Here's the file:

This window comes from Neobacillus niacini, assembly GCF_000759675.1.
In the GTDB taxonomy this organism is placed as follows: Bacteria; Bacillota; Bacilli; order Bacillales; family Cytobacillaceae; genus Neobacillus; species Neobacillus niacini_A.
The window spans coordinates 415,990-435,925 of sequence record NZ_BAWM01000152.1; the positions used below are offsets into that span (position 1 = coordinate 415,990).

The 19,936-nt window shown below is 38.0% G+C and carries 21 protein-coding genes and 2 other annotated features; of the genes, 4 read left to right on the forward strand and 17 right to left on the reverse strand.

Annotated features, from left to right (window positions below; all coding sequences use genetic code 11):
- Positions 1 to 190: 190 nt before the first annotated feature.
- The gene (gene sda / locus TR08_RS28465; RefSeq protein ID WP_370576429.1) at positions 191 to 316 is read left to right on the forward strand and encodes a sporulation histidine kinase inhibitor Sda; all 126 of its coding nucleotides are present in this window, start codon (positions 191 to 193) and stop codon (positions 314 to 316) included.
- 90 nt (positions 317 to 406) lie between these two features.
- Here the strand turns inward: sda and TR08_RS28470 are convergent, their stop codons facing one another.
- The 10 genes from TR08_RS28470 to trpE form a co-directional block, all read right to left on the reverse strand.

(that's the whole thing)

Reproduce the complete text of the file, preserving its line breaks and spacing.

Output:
This window comes from Neobacillus niacini, assembly GCF_000759675.1.
In the GTDB taxonomy this organism is placed as follows: Bacteria; Bacillota; Bacilli; order Bacillales; family Cytobacillaceae; genus Neobacillus; species Neobacillus niacini_A.
The window spans coordinates 415,990-435,925 of sequence record NZ_BAWM01000152.1; the positions used below are offsets into that span (position 1 = coordinate 415,990).

The 19,936-nt window shown below is 38.0% G+C and carries 21 protein-coding genes and 2 other annotated features; of the genes, 4 read left to right on the forward strand and 17 right to left on the reverse strand.

Annotated features, from left to right (window positions below; all coding sequences use genetic code 11):
- Positions 1 to 190: 190 nt before the first annotated feature.
- The gene (gene sda / locus TR08_RS28465; RefSeq protein ID WP_370576429.1) at positions 191 to 316 is read left to right on the forward strand and encodes a sporulation histidine kinase inhibitor Sda; all 126 of its coding nucleotides are present in this window, start codon (positions 191 to 193) and stop codon (positions 314 to 316) included.
- 90 nt (positions 317 to 406) lie between these two features.
- Here the strand turns inward: sda and TR08_RS28470 are convergent, their stop codons facing one another.
- The 10 genes from TR08_RS28470 to trpE form a co-directional block, all read right to left on the reverse strand.